English Vocab for the Fall Season Posted by Gary Locke on Sep 24, 2020 in American English, Culture, English Vocabulary, nature
Are you a leaf-peeper? Do you enjoy sweater weather? Longing for a crisp feel to the air? If you answered “Yes” to all three questions then you’re in luck. It’s autumn!
To be honest, I’m really a summer kind of guy. Give me lots of daylight, green grass, and the lazy pace of an afternoon baseball game any day. But there is a lot to love about early fall when the garden produces a bountiful harvest, the ground is leaf-strewn, and your wardrobe shifts from light cotton to flannel and corduroy. Even in 2020 America, we are again playing football, raking the leaves, and baking apple crisp.
Autumn or Fall?
For those of us in the Northern Hemisphere, fall began with the Autumnal Equinox on September 22. The Autumnal Equinox occurs when the sun crosses the equator, and the amount of daylight is less than the amount of nighttime. Equinox derives from the Latin aequus (equal) and nox, or night. Don’t worry – the sun crosses back to the Southern Hemisphere again on December 21st.
Incidentally, fall and autumn are interchangeable words for the season. Autumn is the older of the two words, entering English in the fourteenth century from the Latin word autumnus. It seems to have originally been spelled auctumnus, perhaps influenced by auctus, meaning increase. Thus, the increase of night over day. However, because the season is so associated with the fall of leaves, when the English settlers in the New World spoke of it, they typically called the season fall. This is why Americans are more likely to call the season fall than their British counterparts.
New England Foliage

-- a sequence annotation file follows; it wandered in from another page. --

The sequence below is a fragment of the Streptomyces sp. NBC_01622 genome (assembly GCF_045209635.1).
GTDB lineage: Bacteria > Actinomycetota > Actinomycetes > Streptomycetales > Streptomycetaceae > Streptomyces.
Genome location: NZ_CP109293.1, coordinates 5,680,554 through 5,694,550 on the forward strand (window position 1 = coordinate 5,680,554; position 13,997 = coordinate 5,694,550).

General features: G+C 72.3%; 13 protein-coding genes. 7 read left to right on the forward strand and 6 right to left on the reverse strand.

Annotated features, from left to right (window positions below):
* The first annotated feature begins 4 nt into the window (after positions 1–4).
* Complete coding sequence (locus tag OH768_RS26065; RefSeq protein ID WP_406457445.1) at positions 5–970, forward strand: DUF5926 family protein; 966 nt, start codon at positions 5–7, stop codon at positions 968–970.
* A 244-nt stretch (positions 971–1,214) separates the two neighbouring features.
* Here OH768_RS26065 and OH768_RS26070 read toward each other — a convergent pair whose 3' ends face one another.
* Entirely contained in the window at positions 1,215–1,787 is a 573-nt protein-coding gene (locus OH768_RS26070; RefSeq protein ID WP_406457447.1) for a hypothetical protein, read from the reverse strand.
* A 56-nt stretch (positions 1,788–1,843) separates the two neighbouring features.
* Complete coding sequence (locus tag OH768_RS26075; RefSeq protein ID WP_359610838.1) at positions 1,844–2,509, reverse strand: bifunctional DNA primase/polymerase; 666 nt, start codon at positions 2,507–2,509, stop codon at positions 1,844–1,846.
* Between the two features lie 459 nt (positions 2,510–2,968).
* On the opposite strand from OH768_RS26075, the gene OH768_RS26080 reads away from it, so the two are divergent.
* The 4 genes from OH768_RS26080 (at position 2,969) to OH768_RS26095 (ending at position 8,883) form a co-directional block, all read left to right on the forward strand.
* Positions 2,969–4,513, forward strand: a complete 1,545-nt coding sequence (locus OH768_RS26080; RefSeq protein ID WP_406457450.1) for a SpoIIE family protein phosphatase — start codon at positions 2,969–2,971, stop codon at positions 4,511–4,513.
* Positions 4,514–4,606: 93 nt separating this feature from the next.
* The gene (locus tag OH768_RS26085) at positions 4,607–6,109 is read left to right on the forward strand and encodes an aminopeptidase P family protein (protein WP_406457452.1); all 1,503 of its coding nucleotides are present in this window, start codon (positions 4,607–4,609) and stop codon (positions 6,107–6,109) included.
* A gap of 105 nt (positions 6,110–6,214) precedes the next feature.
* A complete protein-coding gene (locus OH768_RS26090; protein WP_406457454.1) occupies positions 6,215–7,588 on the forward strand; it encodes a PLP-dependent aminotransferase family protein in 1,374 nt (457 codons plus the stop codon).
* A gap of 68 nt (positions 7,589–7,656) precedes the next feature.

Foliage is an English word for all plant leaves and vegetation. During this season, the leaves of the sugar maple, oak, birch, and elm trees change from their summer green to various shades of red, yellow, amber, gold, and brown. People come from many parts of the country to see the vivid fall foliage colors in New England. As I look out into my back garden, I see all these colors in full display, and probably will for the next few weeks.
These foliage hunters are called leaf-peepers by my fellow New Englanders. Don’t expect the traffic to move quickly on places like New Hampshire’s Kancamagus Highway or along the Mohawk Trail in Massachusetts. Drivers slowly work their way along these byways and foothills, often stopping to take pictures of the stunning natural beauty surrounding them.
My favorite drive takes me to Stowe, Vermont. I drive north from this delightful town up Rt. 108 to Smugglers’ Notch State Park. Smugglers’ Notch is a narrow pass through the Green Mountains of Vermont. The drive is slow at any time of the year, but when the fall foliage is at its peak you will not be able to keep your eyes on the road due to the breathtaking views around every corner.
More Vocabulary for Fall
- Beaver’s Moon – The first full moon of November is called the Beaver’s Moon because this is the time that beavers will be hibernating for the long winter ahead.
- Indian Summer – This is the period of mild weather which often occurs a few weeks after the first frost of the year.
- Nippy – Like Crisp, Chilly, and Brisk, these adjectives describe the colder air of the season. A common expression is, “There’s a nip in the air.”
- Rustling – The sound made by leaves in the wind.
Warm up that cider and get out the wool blankets – It’s time to stay warm and get cozy!